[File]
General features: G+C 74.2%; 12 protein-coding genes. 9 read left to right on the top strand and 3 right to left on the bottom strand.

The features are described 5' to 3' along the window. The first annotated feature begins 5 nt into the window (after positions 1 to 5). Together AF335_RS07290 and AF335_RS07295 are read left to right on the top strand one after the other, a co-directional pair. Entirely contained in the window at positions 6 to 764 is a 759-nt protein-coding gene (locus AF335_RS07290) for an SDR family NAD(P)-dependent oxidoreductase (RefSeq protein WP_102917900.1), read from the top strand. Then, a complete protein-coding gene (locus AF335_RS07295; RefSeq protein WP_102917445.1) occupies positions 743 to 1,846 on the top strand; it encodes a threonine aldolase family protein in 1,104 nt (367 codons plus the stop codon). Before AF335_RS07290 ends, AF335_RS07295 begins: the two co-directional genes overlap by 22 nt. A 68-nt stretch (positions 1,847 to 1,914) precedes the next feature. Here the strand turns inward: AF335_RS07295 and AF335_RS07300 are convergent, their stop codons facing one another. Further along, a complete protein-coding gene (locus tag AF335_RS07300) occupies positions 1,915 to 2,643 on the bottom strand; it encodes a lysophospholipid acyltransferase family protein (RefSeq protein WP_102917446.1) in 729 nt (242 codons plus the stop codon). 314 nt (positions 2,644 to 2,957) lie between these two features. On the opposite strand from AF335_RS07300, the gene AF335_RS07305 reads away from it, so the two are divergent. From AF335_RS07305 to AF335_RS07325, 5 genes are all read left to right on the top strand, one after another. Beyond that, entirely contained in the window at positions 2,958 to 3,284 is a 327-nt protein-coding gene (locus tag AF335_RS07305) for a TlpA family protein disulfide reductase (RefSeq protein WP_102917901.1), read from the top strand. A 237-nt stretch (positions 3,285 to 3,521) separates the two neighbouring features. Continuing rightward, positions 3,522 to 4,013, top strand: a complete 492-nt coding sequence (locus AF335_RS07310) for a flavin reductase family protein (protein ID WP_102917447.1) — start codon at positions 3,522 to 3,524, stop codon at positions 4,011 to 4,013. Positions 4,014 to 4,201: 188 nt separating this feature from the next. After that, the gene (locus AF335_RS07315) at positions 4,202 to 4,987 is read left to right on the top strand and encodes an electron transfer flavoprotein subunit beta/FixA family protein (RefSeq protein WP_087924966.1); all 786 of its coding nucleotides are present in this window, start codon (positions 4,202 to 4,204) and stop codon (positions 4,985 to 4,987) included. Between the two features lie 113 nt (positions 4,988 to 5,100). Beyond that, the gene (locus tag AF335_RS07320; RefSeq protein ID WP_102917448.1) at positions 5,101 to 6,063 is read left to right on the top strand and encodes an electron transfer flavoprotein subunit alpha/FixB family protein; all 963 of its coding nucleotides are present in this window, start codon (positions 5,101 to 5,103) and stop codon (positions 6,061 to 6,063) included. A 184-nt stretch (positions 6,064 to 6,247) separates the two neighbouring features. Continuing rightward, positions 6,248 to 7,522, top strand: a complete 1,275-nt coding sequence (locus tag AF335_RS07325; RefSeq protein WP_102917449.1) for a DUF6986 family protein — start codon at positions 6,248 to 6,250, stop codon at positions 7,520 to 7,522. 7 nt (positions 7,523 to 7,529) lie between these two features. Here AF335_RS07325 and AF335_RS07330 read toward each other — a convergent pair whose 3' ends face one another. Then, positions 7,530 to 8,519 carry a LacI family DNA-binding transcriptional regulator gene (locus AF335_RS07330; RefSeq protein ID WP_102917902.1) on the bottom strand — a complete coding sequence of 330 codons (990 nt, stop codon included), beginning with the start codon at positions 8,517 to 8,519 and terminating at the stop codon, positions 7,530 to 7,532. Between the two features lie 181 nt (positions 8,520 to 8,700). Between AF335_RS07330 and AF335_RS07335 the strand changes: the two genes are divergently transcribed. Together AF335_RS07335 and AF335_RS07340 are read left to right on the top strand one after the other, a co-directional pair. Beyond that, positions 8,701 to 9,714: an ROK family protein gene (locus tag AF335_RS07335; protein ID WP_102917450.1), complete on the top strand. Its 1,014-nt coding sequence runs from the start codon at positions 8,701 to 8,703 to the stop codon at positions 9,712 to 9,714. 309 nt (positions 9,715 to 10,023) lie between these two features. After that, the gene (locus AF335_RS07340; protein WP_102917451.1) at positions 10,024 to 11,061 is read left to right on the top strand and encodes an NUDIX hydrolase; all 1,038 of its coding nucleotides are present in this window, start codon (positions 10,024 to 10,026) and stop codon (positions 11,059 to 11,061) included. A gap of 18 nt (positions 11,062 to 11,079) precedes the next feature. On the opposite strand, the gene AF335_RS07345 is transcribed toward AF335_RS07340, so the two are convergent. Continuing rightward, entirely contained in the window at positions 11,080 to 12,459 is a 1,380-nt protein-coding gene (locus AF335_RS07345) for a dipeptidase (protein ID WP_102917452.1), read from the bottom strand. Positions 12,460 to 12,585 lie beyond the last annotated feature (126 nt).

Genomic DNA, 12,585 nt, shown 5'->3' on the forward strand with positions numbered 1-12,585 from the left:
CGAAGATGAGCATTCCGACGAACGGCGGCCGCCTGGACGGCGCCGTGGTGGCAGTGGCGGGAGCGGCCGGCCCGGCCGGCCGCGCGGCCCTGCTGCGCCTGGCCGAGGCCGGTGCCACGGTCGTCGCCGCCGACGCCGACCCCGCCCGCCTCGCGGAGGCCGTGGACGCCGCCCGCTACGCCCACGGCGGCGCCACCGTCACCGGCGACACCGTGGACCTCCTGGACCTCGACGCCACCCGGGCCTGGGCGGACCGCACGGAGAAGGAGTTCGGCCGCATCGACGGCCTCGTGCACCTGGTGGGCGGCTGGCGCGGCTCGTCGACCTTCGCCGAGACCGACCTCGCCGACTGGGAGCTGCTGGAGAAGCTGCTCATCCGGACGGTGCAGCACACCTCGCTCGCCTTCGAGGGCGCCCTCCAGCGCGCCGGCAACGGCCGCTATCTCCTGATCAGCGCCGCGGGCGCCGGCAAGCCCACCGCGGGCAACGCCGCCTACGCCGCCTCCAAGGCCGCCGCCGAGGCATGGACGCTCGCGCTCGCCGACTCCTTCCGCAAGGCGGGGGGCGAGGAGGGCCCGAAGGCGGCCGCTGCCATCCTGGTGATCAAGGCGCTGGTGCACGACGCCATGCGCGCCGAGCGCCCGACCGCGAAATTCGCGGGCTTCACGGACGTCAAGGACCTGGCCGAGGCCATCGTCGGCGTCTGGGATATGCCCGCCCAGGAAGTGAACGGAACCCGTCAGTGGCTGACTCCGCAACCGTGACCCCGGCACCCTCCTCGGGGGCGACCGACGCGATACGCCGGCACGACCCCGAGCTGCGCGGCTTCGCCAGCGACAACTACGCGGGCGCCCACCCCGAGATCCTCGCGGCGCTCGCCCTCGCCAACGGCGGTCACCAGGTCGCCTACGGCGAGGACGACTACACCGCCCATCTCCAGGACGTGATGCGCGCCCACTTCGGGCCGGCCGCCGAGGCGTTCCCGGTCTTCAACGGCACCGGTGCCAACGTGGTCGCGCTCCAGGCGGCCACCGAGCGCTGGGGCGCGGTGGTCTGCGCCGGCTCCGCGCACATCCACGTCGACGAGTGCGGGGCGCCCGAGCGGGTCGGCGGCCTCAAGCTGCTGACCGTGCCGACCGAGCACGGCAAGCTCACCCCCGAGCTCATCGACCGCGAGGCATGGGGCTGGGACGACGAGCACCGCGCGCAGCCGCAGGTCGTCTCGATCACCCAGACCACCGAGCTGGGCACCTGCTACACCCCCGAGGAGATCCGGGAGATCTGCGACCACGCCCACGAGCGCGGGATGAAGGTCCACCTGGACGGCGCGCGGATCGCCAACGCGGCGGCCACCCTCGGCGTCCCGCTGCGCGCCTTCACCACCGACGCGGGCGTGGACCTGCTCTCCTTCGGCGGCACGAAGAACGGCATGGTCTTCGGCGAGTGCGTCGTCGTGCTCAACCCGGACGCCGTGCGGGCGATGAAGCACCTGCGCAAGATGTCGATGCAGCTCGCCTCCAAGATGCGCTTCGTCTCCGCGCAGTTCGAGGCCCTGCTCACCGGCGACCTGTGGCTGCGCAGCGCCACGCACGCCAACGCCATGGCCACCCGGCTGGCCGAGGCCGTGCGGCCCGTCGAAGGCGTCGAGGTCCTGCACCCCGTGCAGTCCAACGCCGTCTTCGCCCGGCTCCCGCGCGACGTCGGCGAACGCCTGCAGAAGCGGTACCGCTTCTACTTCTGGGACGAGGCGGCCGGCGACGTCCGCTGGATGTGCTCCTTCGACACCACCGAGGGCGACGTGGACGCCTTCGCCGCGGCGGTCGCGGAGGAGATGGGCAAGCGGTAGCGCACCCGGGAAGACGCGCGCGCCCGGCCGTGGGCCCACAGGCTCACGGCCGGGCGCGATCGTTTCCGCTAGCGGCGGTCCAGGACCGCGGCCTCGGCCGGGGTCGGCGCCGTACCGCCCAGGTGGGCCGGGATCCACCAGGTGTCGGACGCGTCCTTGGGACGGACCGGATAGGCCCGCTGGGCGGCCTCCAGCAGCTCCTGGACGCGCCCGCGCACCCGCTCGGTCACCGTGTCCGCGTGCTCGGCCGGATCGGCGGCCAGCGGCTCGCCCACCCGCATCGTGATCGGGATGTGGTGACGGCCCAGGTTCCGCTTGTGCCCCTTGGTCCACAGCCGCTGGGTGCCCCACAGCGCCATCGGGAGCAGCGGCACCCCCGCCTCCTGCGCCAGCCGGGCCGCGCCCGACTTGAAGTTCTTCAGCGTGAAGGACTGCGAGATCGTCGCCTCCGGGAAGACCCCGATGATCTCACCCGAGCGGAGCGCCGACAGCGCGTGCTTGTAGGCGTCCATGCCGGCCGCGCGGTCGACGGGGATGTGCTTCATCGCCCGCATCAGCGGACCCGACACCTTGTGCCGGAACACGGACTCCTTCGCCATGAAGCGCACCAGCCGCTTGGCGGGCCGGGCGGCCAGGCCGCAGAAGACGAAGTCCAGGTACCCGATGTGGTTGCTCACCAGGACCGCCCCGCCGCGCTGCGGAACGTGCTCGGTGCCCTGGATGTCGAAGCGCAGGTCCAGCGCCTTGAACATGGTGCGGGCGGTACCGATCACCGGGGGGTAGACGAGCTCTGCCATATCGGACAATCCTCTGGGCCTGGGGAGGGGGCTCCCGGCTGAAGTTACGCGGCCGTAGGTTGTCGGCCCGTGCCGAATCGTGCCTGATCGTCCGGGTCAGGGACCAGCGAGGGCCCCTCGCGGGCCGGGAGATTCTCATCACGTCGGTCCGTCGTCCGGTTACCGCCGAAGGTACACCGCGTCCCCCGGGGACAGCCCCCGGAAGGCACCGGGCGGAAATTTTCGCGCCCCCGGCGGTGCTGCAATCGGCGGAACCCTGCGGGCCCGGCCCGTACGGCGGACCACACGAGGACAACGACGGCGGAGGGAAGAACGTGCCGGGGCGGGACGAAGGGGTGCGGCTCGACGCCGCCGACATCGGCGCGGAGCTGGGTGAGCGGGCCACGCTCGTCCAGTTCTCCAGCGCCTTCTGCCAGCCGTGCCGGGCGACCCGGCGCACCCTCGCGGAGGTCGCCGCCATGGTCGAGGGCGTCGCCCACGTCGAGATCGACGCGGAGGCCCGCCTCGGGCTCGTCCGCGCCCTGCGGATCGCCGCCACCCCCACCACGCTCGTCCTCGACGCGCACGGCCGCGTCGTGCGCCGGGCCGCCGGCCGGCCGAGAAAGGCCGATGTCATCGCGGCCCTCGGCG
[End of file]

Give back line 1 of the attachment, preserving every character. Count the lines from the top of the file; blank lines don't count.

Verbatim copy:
General features: G+C 74.2%; 12 protein-coding genes. 9 read left to right on the top strand and 3 right to left on the bottom strand.